© Adama Kouyaté
#1: Ségou, Mali, 1971
#2: Bouaké, Ivory Coast, 1967
The son of a master shoemaker, Malian photographer Adama Kouyaté was born in the French Sudanese village of Bougouni (now Mali) in 1928. A contemporary of Malik Sidibé and Seydou Keïta, his introduction to photography occurred in 1946 when on Christmas day, he sat with a friend for a studio portrait in Bamako. The picture was so beautiful that from then on he dreamt of only one thing, becoming a photographer.
When in 1947 he decided to learn photography, he approached the masters, learning from the likes of such photography pioneers as Bakary Doumbia and of course, Pierre Garnier, “the white master of West African photography” for whom, after much insistence, he became a laboratory assistant in his studio “Photo Hall Soudanais”.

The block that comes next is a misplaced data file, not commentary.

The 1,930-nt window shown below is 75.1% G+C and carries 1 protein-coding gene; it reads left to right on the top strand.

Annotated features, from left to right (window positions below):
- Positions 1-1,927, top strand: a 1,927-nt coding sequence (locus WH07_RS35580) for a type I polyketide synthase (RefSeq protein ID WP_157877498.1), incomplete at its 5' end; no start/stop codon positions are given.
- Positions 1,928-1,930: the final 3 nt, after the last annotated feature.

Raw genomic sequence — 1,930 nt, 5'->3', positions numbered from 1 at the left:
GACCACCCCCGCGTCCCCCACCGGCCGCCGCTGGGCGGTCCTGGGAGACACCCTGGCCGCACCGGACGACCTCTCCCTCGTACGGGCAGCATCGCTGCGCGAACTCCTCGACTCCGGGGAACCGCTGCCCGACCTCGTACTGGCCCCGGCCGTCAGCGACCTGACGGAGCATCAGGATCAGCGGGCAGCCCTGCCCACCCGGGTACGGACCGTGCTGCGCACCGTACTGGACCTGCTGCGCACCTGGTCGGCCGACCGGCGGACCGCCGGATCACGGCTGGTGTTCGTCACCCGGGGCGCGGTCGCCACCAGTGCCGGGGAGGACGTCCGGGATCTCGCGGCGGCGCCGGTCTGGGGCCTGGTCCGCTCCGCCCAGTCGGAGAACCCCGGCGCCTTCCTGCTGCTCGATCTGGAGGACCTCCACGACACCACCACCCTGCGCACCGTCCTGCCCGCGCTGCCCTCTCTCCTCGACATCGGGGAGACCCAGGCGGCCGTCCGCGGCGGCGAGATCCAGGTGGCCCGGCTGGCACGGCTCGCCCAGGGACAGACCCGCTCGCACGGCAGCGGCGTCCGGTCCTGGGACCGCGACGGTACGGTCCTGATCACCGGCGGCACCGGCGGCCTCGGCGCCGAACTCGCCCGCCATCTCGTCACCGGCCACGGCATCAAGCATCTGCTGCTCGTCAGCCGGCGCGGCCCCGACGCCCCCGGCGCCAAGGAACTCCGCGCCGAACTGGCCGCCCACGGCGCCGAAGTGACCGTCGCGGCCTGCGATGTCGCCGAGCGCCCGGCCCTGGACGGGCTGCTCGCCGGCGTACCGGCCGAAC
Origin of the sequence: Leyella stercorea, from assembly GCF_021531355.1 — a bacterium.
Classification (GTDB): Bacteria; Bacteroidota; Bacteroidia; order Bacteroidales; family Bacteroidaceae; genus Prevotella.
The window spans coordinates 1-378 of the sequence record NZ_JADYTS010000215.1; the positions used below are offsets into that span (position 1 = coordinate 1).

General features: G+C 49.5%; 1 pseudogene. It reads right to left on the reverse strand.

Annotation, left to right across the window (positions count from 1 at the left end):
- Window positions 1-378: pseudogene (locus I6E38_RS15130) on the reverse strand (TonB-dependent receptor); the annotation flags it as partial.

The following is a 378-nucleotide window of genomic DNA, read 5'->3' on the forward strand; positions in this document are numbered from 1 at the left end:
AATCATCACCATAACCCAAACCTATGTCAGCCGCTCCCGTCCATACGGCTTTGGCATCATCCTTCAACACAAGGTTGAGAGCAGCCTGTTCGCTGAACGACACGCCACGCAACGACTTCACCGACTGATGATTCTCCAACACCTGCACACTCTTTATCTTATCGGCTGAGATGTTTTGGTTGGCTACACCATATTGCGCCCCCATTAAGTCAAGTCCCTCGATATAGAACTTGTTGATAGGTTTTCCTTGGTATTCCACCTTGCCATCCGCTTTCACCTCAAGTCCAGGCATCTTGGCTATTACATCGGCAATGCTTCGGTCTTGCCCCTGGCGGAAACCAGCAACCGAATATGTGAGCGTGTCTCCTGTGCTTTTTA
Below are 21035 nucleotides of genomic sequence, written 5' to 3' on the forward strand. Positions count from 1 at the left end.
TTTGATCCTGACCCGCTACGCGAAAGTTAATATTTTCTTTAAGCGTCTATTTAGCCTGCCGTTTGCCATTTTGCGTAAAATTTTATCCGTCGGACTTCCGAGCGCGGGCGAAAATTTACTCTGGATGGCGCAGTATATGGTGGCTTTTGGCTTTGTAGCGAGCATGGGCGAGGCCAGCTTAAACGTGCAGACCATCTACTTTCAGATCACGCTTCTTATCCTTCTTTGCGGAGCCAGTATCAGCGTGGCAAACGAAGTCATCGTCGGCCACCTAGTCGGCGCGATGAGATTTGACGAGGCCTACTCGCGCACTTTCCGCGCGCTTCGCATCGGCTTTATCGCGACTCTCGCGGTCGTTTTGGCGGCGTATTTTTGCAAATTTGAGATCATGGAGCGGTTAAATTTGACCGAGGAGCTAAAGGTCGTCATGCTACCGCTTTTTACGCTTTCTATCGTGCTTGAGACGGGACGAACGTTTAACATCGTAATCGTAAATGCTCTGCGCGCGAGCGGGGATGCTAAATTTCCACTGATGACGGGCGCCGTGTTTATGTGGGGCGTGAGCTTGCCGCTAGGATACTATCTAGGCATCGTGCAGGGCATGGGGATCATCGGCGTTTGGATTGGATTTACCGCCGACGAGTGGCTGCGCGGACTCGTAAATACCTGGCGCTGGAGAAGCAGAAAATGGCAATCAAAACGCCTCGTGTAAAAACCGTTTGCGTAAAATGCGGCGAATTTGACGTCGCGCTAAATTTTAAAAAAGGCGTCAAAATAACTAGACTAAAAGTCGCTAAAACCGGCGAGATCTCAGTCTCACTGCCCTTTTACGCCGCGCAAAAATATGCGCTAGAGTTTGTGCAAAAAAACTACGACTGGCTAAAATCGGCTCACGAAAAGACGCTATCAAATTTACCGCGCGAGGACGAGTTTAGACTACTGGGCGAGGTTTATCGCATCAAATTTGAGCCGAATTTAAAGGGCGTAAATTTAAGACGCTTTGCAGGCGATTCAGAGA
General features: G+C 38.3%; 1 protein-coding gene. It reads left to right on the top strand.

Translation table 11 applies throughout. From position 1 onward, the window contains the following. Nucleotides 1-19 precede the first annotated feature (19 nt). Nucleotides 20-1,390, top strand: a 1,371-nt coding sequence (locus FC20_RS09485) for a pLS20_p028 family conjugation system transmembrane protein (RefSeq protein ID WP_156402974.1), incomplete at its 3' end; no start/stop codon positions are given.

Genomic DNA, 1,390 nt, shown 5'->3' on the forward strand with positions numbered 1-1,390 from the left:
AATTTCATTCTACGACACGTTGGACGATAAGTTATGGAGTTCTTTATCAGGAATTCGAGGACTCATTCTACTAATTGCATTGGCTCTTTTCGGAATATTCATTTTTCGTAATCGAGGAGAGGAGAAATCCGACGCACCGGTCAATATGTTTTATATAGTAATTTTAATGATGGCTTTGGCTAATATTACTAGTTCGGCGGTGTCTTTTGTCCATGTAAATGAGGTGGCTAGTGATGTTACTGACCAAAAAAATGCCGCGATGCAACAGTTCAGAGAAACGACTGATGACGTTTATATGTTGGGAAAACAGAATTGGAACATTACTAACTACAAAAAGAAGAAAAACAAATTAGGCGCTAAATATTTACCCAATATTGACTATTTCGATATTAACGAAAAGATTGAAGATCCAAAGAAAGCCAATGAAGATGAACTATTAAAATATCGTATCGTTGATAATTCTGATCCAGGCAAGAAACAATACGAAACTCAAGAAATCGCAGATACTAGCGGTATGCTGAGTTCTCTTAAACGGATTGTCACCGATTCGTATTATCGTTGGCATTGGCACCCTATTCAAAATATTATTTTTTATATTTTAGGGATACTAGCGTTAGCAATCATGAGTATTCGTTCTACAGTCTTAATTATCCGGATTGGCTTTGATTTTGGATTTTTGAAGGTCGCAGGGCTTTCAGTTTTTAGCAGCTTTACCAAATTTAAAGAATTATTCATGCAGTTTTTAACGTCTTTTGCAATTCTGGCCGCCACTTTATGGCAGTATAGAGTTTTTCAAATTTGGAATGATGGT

In 1949, Adama Kouyaté opened his first studio, “Photo Hall Kati”, in Kati, near Bamako. In 1964, he left for Ouagadougou in Burkina, then in 1966 went to the Ivory Coast city of Bouaké. Finally, in 1969, he returned to Mali and settled in Ségou, located on the route to the Dogon. His studio, “Photo Hall d’Union”, located on the central commercial Elhadj Oumar Tall street, was an immediate success.
As is shown in the book “Studios d’Afrique” published by Gang books, the photographer never ceases to innovate in this tiny storefront space. In the heat of the spotlights, the photographer tries to communicate with his subject. It is important to note that until the 1980’s, the studio was an obligatory rite of passage for people wanting to remember key times in their lives, most people didn’t own a personal camera. (read more)